PUERTO VALLARTA -- Meteorologists at the University of California, Davis worry Hurricane Willa could be a devastating storm, and a local woman vacationing in Puerto Vallarta is just hoping for the best.
"It's a very touristy area," Alex Mazerolle told FOX40 over Skype. "There's a lot of resorts in this area."
Mazerolle, originally from Marysville, and her friends picked an unfortunate time to vacation in Puerto Vallarta. Hurricane Willa strengthened overnight to a Category 5 storm, before downgrading to Category 4 late Monday afternoon.
"It was raining a little bit earlier but it’s pretty wet outside, but everything is pretty calm, even the water looks pretty calm. But definitely at the resort you can tell some of the staff are on edge a little bit," Mazerolle said.
Willa was expected to make landfall later Monday or early Tuesday.
“It’s going to be windy, that’s for sure. I can’t imagine there’s going to be a whole lot of storm surge, not like we saw with Michael, for instance," Paul Ullrich, associate professor of regional climate modeling at UC Davis, told FOX40.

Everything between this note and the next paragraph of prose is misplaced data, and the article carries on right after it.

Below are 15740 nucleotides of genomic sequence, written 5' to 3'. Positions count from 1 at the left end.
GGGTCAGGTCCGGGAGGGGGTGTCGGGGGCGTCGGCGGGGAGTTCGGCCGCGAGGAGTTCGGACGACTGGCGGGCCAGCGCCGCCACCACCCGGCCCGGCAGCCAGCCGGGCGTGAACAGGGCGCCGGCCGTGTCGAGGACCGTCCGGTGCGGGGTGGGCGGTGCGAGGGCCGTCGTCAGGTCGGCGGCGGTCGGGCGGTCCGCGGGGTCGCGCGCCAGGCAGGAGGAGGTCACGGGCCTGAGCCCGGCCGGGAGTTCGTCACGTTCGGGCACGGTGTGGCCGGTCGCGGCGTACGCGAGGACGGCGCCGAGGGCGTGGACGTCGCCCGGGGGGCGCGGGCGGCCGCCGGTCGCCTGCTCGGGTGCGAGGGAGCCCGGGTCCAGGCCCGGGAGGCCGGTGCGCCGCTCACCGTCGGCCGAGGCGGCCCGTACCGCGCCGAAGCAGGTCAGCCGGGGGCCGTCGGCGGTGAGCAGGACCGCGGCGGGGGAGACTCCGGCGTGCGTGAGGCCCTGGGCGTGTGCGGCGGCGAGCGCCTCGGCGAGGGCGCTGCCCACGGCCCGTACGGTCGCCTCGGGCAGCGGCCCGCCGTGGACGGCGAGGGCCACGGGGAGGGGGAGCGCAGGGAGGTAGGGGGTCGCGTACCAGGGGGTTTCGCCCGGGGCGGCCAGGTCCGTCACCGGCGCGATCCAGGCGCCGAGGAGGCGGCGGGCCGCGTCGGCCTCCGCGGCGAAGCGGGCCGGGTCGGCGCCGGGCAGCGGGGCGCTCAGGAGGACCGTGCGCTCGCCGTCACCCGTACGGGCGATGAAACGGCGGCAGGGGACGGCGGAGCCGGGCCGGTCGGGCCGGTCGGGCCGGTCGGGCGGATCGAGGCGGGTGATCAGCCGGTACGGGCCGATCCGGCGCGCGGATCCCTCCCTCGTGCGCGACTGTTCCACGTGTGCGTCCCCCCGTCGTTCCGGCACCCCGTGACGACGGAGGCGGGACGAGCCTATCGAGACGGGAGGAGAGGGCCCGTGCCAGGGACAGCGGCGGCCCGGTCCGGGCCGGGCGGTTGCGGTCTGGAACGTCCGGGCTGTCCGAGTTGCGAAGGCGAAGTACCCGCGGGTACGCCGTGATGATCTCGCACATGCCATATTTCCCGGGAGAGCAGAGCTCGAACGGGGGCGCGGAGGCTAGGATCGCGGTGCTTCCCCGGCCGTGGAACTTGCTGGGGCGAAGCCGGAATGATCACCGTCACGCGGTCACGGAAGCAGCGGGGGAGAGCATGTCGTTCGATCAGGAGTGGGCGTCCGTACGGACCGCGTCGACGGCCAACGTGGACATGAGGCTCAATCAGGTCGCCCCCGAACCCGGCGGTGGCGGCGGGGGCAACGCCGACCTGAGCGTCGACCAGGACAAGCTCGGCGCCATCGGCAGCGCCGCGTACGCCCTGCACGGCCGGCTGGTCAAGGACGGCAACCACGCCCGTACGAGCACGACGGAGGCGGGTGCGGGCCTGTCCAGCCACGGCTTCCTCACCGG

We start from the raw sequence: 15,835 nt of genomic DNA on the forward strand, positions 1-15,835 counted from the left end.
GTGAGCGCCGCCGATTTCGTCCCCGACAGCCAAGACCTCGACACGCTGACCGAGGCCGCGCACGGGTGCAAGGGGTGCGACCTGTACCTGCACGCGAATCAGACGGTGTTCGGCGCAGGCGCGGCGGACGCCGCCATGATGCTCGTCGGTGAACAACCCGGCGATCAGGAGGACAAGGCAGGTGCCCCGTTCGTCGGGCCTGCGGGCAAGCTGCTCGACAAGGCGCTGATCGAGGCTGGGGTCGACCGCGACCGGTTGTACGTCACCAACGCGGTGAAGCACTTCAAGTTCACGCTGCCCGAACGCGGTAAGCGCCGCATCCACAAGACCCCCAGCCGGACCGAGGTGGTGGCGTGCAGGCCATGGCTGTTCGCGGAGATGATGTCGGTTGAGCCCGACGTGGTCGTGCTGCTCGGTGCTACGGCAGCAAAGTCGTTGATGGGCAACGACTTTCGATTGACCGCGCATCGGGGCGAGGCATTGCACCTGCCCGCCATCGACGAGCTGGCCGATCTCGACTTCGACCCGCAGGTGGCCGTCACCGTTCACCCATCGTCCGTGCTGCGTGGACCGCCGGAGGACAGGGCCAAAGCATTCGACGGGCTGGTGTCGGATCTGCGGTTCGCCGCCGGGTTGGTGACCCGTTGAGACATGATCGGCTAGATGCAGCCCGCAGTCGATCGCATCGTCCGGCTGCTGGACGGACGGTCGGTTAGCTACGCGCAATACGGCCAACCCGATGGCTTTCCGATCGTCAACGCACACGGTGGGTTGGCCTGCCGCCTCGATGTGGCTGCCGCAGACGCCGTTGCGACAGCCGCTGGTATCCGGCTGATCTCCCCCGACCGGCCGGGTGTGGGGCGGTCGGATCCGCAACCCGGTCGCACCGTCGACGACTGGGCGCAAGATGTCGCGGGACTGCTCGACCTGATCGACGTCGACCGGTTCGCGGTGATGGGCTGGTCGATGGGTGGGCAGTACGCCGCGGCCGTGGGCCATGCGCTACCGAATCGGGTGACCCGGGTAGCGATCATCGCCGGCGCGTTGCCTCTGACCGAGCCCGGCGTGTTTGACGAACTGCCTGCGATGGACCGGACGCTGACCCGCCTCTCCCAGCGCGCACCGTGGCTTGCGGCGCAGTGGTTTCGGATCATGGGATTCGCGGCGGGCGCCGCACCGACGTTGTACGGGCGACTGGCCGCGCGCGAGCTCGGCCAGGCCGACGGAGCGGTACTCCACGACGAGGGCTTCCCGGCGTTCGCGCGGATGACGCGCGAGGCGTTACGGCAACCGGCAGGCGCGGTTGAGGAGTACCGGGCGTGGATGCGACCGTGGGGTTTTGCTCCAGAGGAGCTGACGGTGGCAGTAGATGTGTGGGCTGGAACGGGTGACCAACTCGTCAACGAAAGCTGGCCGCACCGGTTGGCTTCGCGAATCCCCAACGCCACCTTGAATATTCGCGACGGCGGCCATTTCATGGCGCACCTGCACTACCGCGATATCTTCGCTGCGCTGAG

Ullrich says it's unusual how fast Willa grew.
"This is a phenomenon associated with hurricanes known as rapid intensification and it’s not particularly well understood," he said.
Local Red Cross volunteers say they’re ready to help in the recovery efforts but, so far, the Mexican government has not asked for assistance.
“You know if they have the manpower and the financial resources to get the job done, then, no, we will not receive that request," Gold Country Red Cross spokesman Stephen Walsh said.
Meanwhile, Mazerolle says her airline has sent out warnings that her flight on Thursday could be canceled.
Ullrich says hurricanes are common in the Pacific but not typically this far north because the water is much cooler. Willa is one of the northernmost Pacific hurricanes on record, but Ullrich believes they could be more common if as climate change persists.